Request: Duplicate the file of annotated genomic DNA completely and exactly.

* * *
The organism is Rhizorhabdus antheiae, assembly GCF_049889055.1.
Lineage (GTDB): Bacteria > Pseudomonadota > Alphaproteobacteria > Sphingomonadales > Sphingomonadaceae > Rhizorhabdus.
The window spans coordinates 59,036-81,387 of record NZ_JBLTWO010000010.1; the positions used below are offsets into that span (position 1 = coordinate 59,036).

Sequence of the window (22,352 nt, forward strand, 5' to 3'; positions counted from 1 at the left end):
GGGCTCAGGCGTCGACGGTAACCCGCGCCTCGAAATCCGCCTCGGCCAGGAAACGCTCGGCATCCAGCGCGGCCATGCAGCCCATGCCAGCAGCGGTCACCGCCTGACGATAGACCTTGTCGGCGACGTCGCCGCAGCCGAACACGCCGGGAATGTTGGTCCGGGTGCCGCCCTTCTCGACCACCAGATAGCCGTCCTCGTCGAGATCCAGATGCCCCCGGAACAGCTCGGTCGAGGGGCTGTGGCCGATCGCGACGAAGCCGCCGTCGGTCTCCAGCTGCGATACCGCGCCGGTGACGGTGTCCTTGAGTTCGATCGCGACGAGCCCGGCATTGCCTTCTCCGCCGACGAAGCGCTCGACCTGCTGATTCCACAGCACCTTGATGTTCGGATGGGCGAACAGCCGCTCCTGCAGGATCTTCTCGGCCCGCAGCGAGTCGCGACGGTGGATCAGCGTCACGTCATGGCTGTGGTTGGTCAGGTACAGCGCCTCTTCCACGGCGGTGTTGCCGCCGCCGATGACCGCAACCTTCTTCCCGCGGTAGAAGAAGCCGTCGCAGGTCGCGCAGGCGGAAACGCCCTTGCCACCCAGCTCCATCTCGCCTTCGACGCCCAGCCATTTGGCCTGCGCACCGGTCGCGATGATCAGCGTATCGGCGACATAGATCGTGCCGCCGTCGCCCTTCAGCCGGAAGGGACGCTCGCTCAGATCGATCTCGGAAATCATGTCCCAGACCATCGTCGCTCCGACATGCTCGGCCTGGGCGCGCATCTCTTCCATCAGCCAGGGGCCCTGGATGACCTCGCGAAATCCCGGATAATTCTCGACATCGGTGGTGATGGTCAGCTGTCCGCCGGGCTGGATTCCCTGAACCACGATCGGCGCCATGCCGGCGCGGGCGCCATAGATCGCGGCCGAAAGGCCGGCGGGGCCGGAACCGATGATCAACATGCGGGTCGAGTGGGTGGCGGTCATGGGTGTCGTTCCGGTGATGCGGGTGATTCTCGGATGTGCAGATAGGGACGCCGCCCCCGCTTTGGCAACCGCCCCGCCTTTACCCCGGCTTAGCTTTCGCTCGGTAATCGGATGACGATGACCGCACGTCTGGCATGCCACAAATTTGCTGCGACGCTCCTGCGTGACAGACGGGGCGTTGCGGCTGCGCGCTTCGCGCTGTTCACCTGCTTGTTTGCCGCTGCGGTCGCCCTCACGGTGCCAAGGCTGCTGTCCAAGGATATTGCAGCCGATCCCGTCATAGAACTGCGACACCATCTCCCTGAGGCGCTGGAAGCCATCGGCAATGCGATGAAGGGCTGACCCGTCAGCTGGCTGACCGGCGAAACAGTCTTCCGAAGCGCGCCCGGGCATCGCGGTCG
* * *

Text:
The organism is Rhizorhabdus antheiae, assembly GCF_049889055.1.
Lineage (GTDB): Bacteria > Pseudomonadota > Alphaproteobacteria > Sphingomonadales > Sphingomonadaceae > Rhizorhabdus.
The window spans coordinates 59,036-81,387 of record NZ_JBLTWO010000010.1; the positions used below are offsets into that span (position 1 = coordinate 59,036).

Sequence of the window (22,352 nt, forward strand, 5' to 3'; positions counted from 1 at the left end):
GGGCTCAGGCGTCGACGGTAACCCGCGCCTCGAAATCCGCCTCGGCCAGGAAACGCTCGGCATCCAGCGCGGCCATGCAGCCCATGCCAGCAGCGGTCACCGCCTGACGATAGACCTTGTCGGCGACGTCGCCGCAGCCGAACACGCCGGGAATGTTGGTCCGGGTGCCGCCCTTCTCGACCACCAGATAGCCGTCCTCGTCGAGATCCAGATGCCCCCGGAACAGCTCGGTCGAGGGGCTGTGGCCGATCGCGACGAAGCCGCCGTCGGTCTCCAGCTGCGATACCGCGCCGGTGACGGTGTCCTTGAGTTCGATCGCGACGAGCCCGGCATTGCCTTCTCCGCCGACGAAGCGCTCGACCTGCTGATTCCACAGCACCTTGATGTTCGGATGGGCGAACAGCCGCTCCTGCAGGATCTTCTCGGCCCGCAGCGAGTCGCGACGGTGGATCAGCGTCACGTCATGGCTGTGGTTGGTCAGGTACAGCGCCTCTTCCACGGCGGTGTTGCCGCCGCCGATGACCGCAACCTTCTTCCCGCGGTAGAAGAAGCCGTCGCAGGTCGCGCAGGCGGAAACGCCCTTGCCACCCAGCTCCATCTCGCCTTCGACGCCCAGCCATTTGGCCTGCGCACCGGTCGCGATGATCAGCGTATCGGCGACATAGATCGTGCCGCCGTCGCCCTTCAGCCGGAAGGGACGCTCGCTCAGATCGATCTCGGAAATCATGTCCCAGACCATCGTCGCTCCGACATGCTCGGCCTGGGCGCGCATCTCTTCCATCAGCCAGGGGCCCTGGATGACCTCGCGAAATCCCGGATAATTCTCGACATCGGTGGTGATGGTCAGCTGTCCGCCGGGCTGGATTCCCTGAACCACGATCGGCGCCATGCCGGCGCGGGCGCCATAGATCGCGGCCGAAAGGCCGGCGGGGCCGGAACCGATGATCAACATGCGGGTCGAGTGGGTGGCGGTCATGGGTGTCGTTCCGGTGATGCGGGTGATTCTCGGATGTGCAGATAGGGACGCCGCCCCCGCTTTGGCAACCGCCCCGCCTTTACCCCGGCTTAGCTTTCGCTCGGTAATCGGATGACGATGACCGCACGTCTGGCATGCCACAAATTTGCTGCGACGCTCCTGCGTGACAGACGGGGCGTTGCGGCTGCGCGCTTCGCGCTGTTCACCTGCTTGTTTGCCGCTGCGGTCGCCCTCACGGTGCCAAGGCTGCTGTCCAAGGATATTGCAGCCGATCCCGTCATAGAACTGCGACACCATCTCCCTGAGGCGCTGGAAGCCATCGGCAATGCGATGAAGGGCTGACCCGTCAGCTGGCTGACCGGCGAAACAGTCTTCCGAAGCGCGCCCGGGCATCGCGGTCG